As our days shorten and the sun sinks lower into the southern skies, lack of sunlight can cause some sun-loving plants to not to receive all the light they need to properly grow and flower.
Reduced light most commonly affects houseplants. Plants growing in room interiors far away from windows may become light-deficient. The first indication may be a yellowing or drooping of leaves throughout the plant. Plants craving light often stretch out for it, creating long, spindly growth. Usually compact plants become thin and leggy, developing long spaces between leaves. Flowering plants stop flowering. As conditions worsen, plants become stunted and simply stop growing.
Placing houseplants near an artificial light source during the evening hours can be used to increase light exposure. Plants can be placed close to fluorescent lights, but keep them back a foot or so from incandescent bulbs, because the heat produced can burn the plant. When germinating garden seedlings indoors, use a combination of one cool white and one warm white fluorescent tube in a single fixture. This combination provides the best reproduction of natural sunlight and is a lot cheaper than buying full-light spectrum grow lights.
Just as plants indoors may not be receiving enough light in north exposures, the same holds true for container plants on north-facing patios. It may be necessary to move highlight-requiring plants such as container-grown hibiscus to east-facing windows, or closer to west- and south-facing windows that will provide additional light.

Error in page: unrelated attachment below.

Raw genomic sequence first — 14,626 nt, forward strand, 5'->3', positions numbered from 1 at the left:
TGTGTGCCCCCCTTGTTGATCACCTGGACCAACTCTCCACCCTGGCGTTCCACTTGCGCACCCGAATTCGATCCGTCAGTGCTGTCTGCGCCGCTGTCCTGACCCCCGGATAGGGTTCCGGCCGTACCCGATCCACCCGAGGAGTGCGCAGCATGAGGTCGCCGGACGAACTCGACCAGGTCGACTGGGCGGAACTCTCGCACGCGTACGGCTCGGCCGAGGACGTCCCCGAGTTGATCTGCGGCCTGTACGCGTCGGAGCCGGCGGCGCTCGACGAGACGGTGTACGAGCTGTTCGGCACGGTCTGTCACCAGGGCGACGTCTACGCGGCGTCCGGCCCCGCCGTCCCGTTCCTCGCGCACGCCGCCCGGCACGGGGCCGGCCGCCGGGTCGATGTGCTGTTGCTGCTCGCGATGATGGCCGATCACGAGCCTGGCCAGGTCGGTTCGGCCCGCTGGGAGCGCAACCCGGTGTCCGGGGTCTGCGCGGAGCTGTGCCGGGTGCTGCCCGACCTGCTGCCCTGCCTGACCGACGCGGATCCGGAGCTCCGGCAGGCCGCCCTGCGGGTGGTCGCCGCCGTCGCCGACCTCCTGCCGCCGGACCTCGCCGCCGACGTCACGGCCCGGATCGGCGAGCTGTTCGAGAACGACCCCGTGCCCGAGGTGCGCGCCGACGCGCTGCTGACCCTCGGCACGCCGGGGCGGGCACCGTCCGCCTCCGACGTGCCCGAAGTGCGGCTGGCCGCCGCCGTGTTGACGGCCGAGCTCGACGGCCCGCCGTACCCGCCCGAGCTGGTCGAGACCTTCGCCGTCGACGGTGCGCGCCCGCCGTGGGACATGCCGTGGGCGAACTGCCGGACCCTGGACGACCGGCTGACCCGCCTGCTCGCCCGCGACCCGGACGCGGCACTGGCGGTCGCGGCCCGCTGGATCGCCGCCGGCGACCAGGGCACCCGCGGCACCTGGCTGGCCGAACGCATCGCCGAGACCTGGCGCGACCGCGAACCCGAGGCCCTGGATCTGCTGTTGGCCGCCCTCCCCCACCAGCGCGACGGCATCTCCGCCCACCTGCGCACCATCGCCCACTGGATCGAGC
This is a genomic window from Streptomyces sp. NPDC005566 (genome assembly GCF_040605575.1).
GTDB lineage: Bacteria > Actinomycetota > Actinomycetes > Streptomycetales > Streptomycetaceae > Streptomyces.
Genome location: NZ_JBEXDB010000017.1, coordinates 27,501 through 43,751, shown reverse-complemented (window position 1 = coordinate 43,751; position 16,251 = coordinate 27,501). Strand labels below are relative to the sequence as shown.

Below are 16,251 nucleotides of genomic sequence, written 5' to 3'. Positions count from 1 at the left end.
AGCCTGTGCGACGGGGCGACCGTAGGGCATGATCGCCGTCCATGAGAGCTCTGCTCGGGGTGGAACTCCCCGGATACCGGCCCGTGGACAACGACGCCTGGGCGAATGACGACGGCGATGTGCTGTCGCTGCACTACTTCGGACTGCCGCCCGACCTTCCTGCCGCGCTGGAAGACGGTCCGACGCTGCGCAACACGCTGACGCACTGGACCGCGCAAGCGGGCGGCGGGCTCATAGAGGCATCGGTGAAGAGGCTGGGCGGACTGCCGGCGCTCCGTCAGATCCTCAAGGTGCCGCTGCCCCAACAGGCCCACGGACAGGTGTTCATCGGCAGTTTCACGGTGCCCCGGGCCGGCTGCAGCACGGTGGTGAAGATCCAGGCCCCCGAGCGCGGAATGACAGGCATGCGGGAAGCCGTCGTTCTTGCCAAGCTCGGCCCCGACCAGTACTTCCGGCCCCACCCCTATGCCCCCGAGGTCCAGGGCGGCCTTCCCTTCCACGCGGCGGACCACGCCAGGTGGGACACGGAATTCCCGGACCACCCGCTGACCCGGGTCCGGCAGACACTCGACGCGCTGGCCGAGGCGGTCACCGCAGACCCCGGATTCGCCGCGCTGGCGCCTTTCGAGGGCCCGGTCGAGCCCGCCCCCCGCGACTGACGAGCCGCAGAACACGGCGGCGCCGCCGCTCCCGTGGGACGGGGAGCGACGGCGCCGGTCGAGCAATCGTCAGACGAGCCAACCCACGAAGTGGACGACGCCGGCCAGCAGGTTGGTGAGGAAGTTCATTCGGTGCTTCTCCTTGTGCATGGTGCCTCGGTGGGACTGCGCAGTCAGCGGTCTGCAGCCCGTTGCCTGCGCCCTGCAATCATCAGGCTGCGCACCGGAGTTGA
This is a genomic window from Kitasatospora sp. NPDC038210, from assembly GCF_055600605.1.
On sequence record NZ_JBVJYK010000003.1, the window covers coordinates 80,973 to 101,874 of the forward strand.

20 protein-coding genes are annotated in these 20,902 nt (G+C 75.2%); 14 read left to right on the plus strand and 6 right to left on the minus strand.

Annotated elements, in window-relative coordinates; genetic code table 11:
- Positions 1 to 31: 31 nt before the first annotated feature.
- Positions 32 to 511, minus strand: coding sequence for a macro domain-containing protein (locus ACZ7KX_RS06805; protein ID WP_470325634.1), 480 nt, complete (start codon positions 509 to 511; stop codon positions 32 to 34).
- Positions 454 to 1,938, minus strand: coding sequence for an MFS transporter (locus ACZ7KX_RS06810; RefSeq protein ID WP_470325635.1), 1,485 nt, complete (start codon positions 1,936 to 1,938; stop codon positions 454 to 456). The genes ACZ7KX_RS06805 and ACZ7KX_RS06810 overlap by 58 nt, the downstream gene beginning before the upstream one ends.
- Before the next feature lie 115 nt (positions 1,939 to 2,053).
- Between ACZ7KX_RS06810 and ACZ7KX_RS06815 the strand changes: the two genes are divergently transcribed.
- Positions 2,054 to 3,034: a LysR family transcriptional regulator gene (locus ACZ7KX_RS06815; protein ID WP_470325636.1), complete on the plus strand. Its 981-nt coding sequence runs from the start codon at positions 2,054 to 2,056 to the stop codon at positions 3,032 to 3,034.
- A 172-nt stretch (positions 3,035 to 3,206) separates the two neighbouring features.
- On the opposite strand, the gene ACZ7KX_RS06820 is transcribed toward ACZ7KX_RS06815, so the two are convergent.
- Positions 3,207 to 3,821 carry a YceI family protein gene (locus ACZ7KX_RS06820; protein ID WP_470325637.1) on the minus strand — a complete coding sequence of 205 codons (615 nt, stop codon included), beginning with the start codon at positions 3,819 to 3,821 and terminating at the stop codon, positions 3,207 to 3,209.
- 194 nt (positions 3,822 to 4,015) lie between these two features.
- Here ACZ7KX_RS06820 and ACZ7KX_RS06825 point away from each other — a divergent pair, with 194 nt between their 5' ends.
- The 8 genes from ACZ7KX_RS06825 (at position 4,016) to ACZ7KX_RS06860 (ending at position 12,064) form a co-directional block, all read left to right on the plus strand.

When possible, move container plants to areas receiving at least six hours of direct sunlight per day. Just moving pots farther out from the house, away from the heavy shade created by northfacing house walls and overhangs, will help. Longer periods of brighter indirect light can compensate for the lack of direct sunlight. When planting vegetable and flower beds, always locate taller-growing plants on the north side so that they do not block sun from lower-growing varieties.
Flowers that bloom well in shade conditions include pansies, impatiens, begonias and coleus.
Evergreen trees casting too much shade on patio plants and winter flower or vegetable beds can be pruned to thin growth and allow more sunlight through. Thinning is the selective removal of some stems and branches throughout the tree’s canopy. Cuts should always be made at the crotch with another branch or the main trunk. Wait until mid-December for heavy pruning. While temperatures are still warm, pruning can stimulate new growth that is cold-sensitive and easily damaged by frost and freezing temperatures. The exception to this thinning procedure is citrus. Do not prune citrus trees to thin growth, because the bark of citrus trees is sensitive to light. Exposing the trunk and branches to strong sunlight can cause the wood to sunburn and die.